If you’ve got a fully mobile worship center with all of the implements of sacrifice, what else do you need? You need people to staff it. You need security, maintenance, helpers, teachers, fire-builders, and someone to be in charge of this whole thing. You need, if you’re in Ancient Israel, priests. And one High Priest who is in charge of the whole lot.
The High Priest, though, is not chosen simply for his looks. In fact, he’s going to come from the same family as most of the other priests. He’s not going to stand out based on looks alone. He needs something to identify him.
So, God commanded in Exodus 28 that the High Priest be clothed in a specific way, and I touched on this issue when we looked at that chapter (link to that post). Here in Exodus 39 (link) we see that those instructions were followed.
I do not, personally, have the artistic ability to render a drawing of what this completed outfit would have looked like, but I can tell you this from the description: the High Priest would have looked funny. Funny may not be the appropriate word. Odd would work, or strange, or different--
But if you saw someone walking the streets today in that garb, you’d call the nice folks at Chumley’s Rest Home to come and get him.
The point of the outfit, though, was to signify the priest and to remind both the priest and the people just exactly who the priest was there to serve: the Lord God Almighty. The goal was not to be fashionable or even comfortable, as I don’t think this would have been either cool or relaxing to wear. Aaron, and his sons after him, were there to serve God, not to garner the approval of Sinai Today readers or make the Mid-East Best Dressed List.
Looking down at the end of the chapter, a spot that’s often easy to miss when the first parts are so detail-oriented, we see how the construction narrative finishes up. Moses inspects the work, pronounces that it has been done correctly, and blesses the workers.
What do we take from this?
First: Just because you are trustworthy does not make you above inspection. Bezalel and Oholiab were named explicitly by God to handle the work. Moses double-checks them anyway. It was necessary to be obedient to God’s commands and so a verification was helpful. Being willing to be examined.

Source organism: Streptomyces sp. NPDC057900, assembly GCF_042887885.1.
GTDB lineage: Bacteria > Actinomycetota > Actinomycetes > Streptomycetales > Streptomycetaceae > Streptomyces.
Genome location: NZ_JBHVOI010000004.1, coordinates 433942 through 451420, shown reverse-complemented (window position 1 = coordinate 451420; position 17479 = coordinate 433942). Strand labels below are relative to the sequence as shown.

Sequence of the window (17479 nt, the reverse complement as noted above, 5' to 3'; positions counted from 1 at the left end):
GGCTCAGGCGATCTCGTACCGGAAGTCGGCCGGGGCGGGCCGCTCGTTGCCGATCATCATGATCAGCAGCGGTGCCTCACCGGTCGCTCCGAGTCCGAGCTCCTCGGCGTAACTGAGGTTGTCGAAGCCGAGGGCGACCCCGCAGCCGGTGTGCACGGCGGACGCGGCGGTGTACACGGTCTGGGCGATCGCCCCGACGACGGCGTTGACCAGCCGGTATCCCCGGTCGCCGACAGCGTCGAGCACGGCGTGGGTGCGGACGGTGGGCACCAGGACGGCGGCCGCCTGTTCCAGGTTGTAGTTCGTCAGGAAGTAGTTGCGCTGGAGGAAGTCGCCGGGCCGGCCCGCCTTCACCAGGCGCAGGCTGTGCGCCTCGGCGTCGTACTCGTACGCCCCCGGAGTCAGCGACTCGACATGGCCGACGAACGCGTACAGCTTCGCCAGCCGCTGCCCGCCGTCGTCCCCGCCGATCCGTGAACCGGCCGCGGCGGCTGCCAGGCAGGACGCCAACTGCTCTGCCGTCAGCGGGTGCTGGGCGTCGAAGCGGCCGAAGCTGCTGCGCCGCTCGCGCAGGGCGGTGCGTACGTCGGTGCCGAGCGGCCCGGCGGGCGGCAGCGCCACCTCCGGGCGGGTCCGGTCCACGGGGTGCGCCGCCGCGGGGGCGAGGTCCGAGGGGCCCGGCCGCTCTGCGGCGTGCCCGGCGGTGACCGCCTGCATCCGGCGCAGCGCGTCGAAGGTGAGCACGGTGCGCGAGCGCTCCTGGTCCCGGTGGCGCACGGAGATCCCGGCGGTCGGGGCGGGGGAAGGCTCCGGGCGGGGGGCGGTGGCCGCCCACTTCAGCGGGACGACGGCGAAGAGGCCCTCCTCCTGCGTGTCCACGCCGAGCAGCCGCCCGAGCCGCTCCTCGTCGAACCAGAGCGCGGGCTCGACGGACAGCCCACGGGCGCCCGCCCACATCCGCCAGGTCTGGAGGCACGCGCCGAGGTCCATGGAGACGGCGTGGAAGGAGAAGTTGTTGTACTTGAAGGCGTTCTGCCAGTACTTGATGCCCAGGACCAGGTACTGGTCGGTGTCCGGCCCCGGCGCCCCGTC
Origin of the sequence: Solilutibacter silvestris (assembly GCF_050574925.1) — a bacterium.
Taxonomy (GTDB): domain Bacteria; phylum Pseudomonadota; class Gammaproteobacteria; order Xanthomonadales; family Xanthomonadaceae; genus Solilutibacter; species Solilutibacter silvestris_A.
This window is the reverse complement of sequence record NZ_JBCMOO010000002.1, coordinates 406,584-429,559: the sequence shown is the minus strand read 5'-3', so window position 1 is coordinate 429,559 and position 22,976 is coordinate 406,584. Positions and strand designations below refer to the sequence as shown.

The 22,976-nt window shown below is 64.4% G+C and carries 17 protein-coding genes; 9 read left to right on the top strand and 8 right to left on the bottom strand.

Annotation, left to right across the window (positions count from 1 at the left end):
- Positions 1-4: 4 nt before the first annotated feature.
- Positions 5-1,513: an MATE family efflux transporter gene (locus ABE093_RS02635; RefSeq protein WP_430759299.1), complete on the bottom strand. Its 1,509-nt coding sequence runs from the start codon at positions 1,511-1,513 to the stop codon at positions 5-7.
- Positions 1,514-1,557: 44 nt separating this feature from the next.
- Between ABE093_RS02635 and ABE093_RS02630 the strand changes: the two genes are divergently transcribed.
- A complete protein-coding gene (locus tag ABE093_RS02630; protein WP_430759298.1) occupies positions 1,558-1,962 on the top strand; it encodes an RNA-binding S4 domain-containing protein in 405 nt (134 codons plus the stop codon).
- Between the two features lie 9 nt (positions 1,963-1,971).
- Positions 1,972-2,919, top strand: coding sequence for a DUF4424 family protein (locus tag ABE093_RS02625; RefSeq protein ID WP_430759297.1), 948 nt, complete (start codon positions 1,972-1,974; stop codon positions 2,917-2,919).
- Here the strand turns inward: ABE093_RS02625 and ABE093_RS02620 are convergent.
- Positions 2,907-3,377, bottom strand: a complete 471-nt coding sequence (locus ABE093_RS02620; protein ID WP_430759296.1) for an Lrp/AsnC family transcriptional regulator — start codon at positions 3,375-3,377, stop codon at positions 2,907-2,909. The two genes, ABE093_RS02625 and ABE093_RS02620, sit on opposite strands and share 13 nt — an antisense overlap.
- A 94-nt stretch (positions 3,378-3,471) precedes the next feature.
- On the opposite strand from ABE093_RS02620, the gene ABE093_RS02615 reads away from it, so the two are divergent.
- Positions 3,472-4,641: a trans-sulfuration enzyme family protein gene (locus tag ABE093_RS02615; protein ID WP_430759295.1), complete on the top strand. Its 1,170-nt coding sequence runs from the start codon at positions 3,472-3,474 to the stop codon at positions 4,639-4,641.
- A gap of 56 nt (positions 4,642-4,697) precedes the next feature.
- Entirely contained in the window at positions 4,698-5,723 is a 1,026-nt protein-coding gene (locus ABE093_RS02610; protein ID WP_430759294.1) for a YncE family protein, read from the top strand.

Second: Admit when other people have done well. This is a hard one for people in leadership, it seems. The people who report to you, they deserve the praise when they do the work properly. Do not withhold approval when the work meets the standards that have been set.
Second (Part B): Set high standards and expect them to be met. Do not set low standards and then express frustration when they are not met. That’s nonsense. Also, do not set high standards and then waffle them away. Hold it. Require it to be redone if necessary.
Third: Bless those who do good work. The idea here conveys that Moses publicly praised the work of the workmen. This was the appropriate response.
Finally: Do not expect to be blessed if you do not do things “just as the Lord had commanded.” That is where the success of the workers of God is: obedience to what has been commanded.
That is how we dress for success as God’s people: through full and total obedience.
Today’s Nerd Note: These items would make for a great archaeological find, but no one can find them. It appears that they are lost to us in the ravages of time and warfare. However, it leads to this question: Would it be appropriate to simply remake the robe, ephod, and other garments simply by following these directions? Or was there something specific about the sources used then that could not be copied now?
And what happened to these things? Was the breastpiece taken as spoils of war, the linen disposed of and the jewels reset? That is entirely possible. Who knows, one of those jewels could be in the Tower of London.